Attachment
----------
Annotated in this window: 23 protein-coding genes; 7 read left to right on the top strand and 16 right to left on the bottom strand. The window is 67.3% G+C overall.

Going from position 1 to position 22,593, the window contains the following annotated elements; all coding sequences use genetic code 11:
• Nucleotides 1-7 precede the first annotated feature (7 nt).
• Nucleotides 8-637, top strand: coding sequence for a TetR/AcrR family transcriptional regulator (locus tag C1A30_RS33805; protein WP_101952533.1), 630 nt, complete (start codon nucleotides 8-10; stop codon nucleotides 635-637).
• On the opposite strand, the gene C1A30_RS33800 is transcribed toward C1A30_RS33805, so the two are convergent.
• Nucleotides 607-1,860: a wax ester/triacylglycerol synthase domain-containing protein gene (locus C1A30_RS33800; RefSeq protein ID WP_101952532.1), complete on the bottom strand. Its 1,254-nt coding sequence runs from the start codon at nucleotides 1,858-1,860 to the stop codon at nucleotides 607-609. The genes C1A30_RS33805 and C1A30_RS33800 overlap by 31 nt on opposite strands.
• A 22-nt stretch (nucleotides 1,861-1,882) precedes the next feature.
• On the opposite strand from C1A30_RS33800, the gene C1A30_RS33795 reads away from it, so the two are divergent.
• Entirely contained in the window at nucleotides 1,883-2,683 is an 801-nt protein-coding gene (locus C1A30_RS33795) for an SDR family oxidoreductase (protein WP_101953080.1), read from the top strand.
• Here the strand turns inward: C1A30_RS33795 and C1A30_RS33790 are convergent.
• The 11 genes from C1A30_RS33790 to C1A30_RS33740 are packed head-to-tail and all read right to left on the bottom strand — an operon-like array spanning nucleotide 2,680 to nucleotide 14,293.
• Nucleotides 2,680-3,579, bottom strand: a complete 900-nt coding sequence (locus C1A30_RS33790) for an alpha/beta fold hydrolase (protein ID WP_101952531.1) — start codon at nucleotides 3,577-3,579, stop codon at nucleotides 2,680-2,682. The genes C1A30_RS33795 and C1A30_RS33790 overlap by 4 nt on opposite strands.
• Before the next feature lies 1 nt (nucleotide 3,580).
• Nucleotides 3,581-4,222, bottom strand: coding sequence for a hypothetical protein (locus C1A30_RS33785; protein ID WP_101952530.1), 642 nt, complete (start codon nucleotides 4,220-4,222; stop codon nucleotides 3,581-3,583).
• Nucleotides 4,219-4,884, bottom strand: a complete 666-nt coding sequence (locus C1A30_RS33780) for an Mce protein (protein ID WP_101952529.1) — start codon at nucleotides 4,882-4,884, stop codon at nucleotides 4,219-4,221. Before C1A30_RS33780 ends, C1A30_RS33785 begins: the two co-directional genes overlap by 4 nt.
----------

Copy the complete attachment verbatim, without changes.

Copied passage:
Annotated in this window: 23 protein-coding genes; 7 read left to right on the top strand and 16 right to left on the bottom strand. The window is 67.3% G+C overall.

Going from position 1 to position 22,593, the window contains the following annotated elements; all coding sequences use genetic code 11:
• Nucleotides 1-7 precede the first annotated feature (7 nt).
• Nucleotides 8-637, top strand: coding sequence for a TetR/AcrR family transcriptional regulator (locus tag C1A30_RS33805; protein WP_101952533.1), 630 nt, complete (start codon nucleotides 8-10; stop codon nucleotides 635-637).
• On the opposite strand, the gene C1A30_RS33800 is transcribed toward C1A30_RS33805, so the two are convergent.
• Nucleotides 607-1,860: a wax ester/triacylglycerol synthase domain-containing protein gene (locus C1A30_RS33800; RefSeq protein ID WP_101952532.1), complete on the bottom strand. Its 1,254-nt coding sequence runs from the start codon at nucleotides 1,858-1,860 to the stop codon at nucleotides 607-609. The genes C1A30_RS33805 and C1A30_RS33800 overlap by 31 nt on opposite strands.
• A 22-nt stretch (nucleotides 1,861-1,882) precedes the next feature.
• On the opposite strand from C1A30_RS33800, the gene C1A30_RS33795 reads away from it, so the two are divergent.
• Entirely contained in the window at nucleotides 1,883-2,683 is an 801-nt protein-coding gene (locus C1A30_RS33795) for an SDR family oxidoreductase (protein WP_101953080.1), read from the top strand.
• Here the strand turns inward: C1A30_RS33795 and C1A30_RS33790 are convergent.
• The 11 genes from C1A30_RS33790 to C1A30_RS33740 are packed head-to-tail and all read right to left on the bottom strand — an operon-like array spanning nucleotide 2,680 to nucleotide 14,293.
• Nucleotides 2,680-3,579, bottom strand: a complete 900-nt coding sequence (locus C1A30_RS33790) for an alpha/beta fold hydrolase (protein ID WP_101952531.1) — start codon at nucleotides 3,577-3,579, stop codon at nucleotides 2,680-2,682. The genes C1A30_RS33795 and C1A30_RS33790 overlap by 4 nt on opposite strands.
• Before the next feature lies 1 nt (nucleotide 3,580).
• Nucleotides 3,581-4,222, bottom strand: coding sequence for a hypothetical protein (locus C1A30_RS33785; protein ID WP_101952530.1), 642 nt, complete (start codon nucleotides 4,220-4,222; stop codon nucleotides 3,581-3,583).
• Nucleotides 4,219-4,884, bottom strand: a complete 666-nt coding sequence (locus C1A30_RS33780) for an Mce protein (protein ID WP_101952529.1) — start codon at nucleotides 4,882-4,884, stop codon at nucleotides 4,219-4,221. Before C1A30_RS33780 ends, C1A30_RS33785 begins: the two co-directional genes overlap by 4 nt.